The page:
The public bathhouse has always been an integral part of Korean culture. The jjimjilbang ("steam room," loosely translated), as it is called, is a place to catch up on gossip as you soak, sweat, exfoliate, and purify. When you first step into the men’s or women’s locker room, it could seem a bit odd, with all those bodies sauntering around naked, no inhibitions. Enter the sauna and there are some people relaxing in whirlpools with temperatures from frigid to scalding; others are showering while sitting on tiny plastic stools, washing one another’s backs. Many are sweating profusely in one of the grottolike steam rooms. And then there are those lying on the padded plastic beds, shedding a layer of skin—you can literally see clumps of epidermis—via the traditional body exfoliation treatment done by a professional scrubber.
In Korea I started going when I was eight, and I loved it. I usually tagged along with my mother, aunt, and cousin Jieun. She and I would play Water Angels in one of the ice-cold tubs, having a blast in what we imagined as our own water park, while our mothers urged us to sit still and get clean.
In recent years the jjimjilbang has become a spot to do all of the above and also, well, just hang out—with many entertainment options on hand. In addition to the segregated wet saunas, the typical jjimjilbang has coed areas (you wear the provided uniform: a loose T-shirt and shorts, usually salmon-colored) where you and friends or family can relax and sweat out toxins in your choice of steam room. You can also get massages and facials, watch TV and DVDs, do yoga, play video games, read, surf the Web, eat, do karaoke, and even sleep—all for an admissions fee of about $7. (There are separate rooms for these activities; I’ve even heard of places with a special sleeping space for snorers only.) jjimjilbangs, most of which are open 24 hours, have basically transformed into full-out community centers. In fact, they are quite popular date venues as well.
Why, you might ask, would anyone want to hang out here with strangers when you could do the same things in the privacy of your home? Well, jjimjilbangs certainly wouldn’t be so sought after by this health-obsessed nation if there wasn’t some well-being aspect to them. The steam rooms—ranging from the bul han jeung mak (fire kiln) to hwangto ssoot (yellow loess soil) to ssook (mugwort)—are all meant to detoxify the body and aid with, say, metabolism, fatigue, body aches, antiaging, stress, circulation, and fertility. The most commonly seen bul han jeung mak is heated with burning pine or oak wood, with temperatures usually around 800 degrees. You’re given a burlap sack to sit on and you may notice a bowl of eggs in a corner, left to boil in the heat (which you can then eat). Jade, ceramic, charcoal, yellow loess soil, and amethyst are often used to build the structures as these substances are believed to possess health benefits. The water in the different whirlpools of the segregated facilities is infused with unique ingredients as well: green tea to enhance skin, Korean rice wine for stamina, traditional herbs such as ginseng for overall health, sulfur to help heart conditions.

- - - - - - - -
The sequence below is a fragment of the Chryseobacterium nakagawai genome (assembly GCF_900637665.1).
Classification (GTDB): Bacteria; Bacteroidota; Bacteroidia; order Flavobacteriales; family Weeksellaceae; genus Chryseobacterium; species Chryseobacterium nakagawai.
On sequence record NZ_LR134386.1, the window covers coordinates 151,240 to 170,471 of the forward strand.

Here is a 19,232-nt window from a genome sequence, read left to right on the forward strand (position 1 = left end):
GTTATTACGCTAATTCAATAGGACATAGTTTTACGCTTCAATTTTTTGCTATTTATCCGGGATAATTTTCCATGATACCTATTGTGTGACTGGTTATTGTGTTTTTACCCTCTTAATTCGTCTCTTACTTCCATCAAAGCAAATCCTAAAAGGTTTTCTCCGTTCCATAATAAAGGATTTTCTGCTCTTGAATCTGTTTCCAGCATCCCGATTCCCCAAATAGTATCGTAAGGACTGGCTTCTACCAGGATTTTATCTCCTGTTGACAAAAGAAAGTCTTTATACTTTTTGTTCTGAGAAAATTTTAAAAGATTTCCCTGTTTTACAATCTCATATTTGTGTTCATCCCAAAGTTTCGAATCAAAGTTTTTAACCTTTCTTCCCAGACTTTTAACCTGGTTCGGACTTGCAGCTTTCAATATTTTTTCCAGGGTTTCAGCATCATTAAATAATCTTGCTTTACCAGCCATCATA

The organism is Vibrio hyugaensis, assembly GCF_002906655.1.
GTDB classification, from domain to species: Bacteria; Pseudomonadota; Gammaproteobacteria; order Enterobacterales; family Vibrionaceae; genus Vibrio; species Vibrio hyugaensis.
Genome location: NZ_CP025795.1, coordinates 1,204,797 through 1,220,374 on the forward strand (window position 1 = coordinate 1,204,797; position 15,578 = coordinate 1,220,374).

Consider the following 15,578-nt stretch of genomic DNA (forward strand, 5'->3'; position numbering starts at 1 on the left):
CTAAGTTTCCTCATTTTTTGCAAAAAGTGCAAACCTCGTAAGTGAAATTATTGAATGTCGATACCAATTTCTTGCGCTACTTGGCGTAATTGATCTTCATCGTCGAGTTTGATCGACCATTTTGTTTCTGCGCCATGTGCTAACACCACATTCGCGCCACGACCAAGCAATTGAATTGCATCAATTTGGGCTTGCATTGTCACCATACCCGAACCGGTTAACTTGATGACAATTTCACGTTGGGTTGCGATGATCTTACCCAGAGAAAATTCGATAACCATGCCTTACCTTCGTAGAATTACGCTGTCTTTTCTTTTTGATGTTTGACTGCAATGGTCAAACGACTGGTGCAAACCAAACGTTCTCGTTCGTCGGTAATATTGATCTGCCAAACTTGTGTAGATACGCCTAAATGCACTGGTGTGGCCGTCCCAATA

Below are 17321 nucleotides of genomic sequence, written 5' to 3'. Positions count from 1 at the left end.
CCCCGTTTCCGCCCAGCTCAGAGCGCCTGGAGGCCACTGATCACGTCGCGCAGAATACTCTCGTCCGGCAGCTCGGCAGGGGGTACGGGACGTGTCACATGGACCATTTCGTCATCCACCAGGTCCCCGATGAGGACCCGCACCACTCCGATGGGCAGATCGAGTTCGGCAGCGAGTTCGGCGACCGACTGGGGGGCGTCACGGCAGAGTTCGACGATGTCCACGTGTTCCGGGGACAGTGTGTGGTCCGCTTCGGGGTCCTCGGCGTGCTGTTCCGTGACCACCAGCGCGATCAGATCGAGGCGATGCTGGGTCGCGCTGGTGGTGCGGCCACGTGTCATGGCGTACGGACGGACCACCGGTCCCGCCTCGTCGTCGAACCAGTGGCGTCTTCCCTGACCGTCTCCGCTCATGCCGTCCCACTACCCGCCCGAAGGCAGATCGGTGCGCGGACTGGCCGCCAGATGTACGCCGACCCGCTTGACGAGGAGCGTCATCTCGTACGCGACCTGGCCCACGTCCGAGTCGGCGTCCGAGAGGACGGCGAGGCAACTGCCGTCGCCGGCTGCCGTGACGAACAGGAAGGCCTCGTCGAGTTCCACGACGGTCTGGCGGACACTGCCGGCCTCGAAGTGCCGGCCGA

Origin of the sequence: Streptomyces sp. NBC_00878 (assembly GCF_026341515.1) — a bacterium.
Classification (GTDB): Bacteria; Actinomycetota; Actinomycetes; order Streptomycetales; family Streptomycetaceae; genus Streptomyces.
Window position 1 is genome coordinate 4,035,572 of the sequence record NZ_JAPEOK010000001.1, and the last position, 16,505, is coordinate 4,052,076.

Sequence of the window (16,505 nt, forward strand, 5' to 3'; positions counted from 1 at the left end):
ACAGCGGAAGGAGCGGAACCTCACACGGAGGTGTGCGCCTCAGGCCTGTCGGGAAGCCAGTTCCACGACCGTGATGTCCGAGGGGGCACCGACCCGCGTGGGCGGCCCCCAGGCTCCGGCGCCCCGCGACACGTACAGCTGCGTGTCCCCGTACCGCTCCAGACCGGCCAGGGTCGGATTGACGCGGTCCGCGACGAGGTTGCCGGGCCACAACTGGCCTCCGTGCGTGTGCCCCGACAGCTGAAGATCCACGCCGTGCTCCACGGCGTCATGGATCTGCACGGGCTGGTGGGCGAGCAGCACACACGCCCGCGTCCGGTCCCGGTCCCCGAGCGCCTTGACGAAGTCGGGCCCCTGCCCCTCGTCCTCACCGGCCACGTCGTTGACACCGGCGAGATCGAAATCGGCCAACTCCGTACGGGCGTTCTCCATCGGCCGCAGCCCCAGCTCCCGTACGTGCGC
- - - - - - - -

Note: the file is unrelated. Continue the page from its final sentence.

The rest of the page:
The Korean body scrub, which some locals get every two weeks, is nearly life changing. You lie on a plastic bed while the professional scrubber uses a somewhat abrasive mitten to slough off dull and dead skin after you’ve softened it by soaking or steaming. The process isn’t exactly pleasant. You’re tossed and turned and put in various positions so every inch of skin can be reached. After a few minutes you’ll start to notice small rolled gray clumps everywhere. That would be your skin. The candor of the scrubber—whom you’d call an ahjooma, the generic Korean term for any middle-aged or older woman; in the men’s section you’d have a male, or ahjushi—is part of the experience.
On my last visit the ahjooma gasped and asked loudly, "When’s the last time you got this grime taken off?" Mortified, I tried to explain that I live in the States so I try to wait until my annual trips to Korea. She shook her head, muttering that my session would take a while (these treatments aren’t by the hour; they last until there’s no more "grime" to come off). Mortification and all, the refreshed feeling at the end is almost indescribable, after those dead cells, mixed with sweat, pollution, and who knows what else, are stripped off. The skin is baby-soft and, when wet, it actually squeaks with cleanliness. Plus you feel several pounds lighter. And the whole thing only costs about $15—here it’s around $100.
For the uninhibited, King Sauna in Palisades Park, New Jersey, about an hour from Manhattan, offers the full Korean spa experience (admission, $35; scrub, $45; kingsaunausa.com). New York’s Aura Wellness does the body scrub in a private setting ($90–$110; spaaura.com).
The Korea-based AmorePacific, which opened its U.S. flagship spa and store in SoHo in 2003, creates high-end skincare products with green tea as a key component. Not surprising, since AmorePacific is the only skincare company that produces its own green tea, on Jeju Island off the coast of Korea, and has a research center dedicated to studying the plant. (It even has its own cafés, O’Sulluc, in Seoul, which serves green tea drinks and desserts.)
Last September the company debuted the antiaging Time Response Pure Essence 100 Skin Renewal Serum ($500; neimanmarcus.com), with 100 healing botanicals for ultimate skin rejuvenation. It uses eight elements of the green tea plant—from flower oil to EGCG—which is handpicked during specific times of the harvest to ensure the best quality. To feel the line’s amazing effects, book the Halla Green Tea Xperience treatment at the SoHo spa ($250; 212-966-0400; amorepacific.com).